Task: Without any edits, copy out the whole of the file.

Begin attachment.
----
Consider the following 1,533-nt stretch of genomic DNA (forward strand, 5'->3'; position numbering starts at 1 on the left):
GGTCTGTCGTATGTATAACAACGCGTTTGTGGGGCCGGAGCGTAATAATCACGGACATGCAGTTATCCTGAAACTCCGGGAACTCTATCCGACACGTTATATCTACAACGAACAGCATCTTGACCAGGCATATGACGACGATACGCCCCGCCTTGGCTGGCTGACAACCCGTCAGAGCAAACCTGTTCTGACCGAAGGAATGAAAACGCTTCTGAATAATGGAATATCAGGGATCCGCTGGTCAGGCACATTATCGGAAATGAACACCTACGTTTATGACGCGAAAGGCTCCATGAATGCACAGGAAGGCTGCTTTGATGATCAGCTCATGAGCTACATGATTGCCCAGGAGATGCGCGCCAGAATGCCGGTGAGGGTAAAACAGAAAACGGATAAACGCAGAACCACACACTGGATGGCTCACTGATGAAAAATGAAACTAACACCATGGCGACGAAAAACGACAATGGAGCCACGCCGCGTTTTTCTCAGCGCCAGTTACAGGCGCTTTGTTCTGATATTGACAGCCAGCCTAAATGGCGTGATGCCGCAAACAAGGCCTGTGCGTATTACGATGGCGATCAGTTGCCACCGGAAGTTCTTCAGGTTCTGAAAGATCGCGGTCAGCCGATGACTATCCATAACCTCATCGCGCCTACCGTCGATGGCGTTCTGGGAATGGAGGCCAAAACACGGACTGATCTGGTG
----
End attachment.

Consider the following 1,533-nt stretch of genomic DNA (forward strand, 5'->3'; position numbering starts at 1 on the left):
GGTCTGTCGTATGTATAACAACGCGTTTGTGGGGCCGGAGCGTAATAATCACGGACATGCAGTTATCCTGAAACTCCGGGAACTCTATCCGACACGTTATATCTACAACGAACAGCATCTTGACCAGGCATATGACGACGATACGCCCCGCCTTGGCTGGCTGACAACCCGTCAGAGCAAACCTGTTCTGACCGAAGGAATGAAAACGCTTCTGAATAATGGAATATCAGGGATCCGCTGGTCAGGCACATTATCGGAAATGAACACCTACGTTTATGACGCGAAAGGCTCCATGAATGCACAGGAAGGCTGCTTTGATGATCAGCTCATGAGCTACATGATTGCCCAGGAGATGCGCGCCAGAATGCCGGTGAGGGTAAAACAGAAAACGGATAAACGCAGAACCACACACTGGATGGCTCACTGATGAAAAATGAAACTAACACCATGGCGACGAAAAACGACAATGGAGCCACGCCGCGTTTTTCTCAGCGCCAGTTACAGGCGCTTTGTTCTGATATTGACAGCCAGCCTAAATGGCGTGATGCCGCAAACAAGGCCTGTGCGTATTACGATGGCGATCAGTTGCCACCGGAAGTTCTTCAGGTTCTGAAAGATCGCGGTCAGCCGATGACTATCCATAACCTCATCGCGCCTACCGTCGATGGCGTTCTGGGAATGGAGGCCAAAACACGGACTGATCTGGTG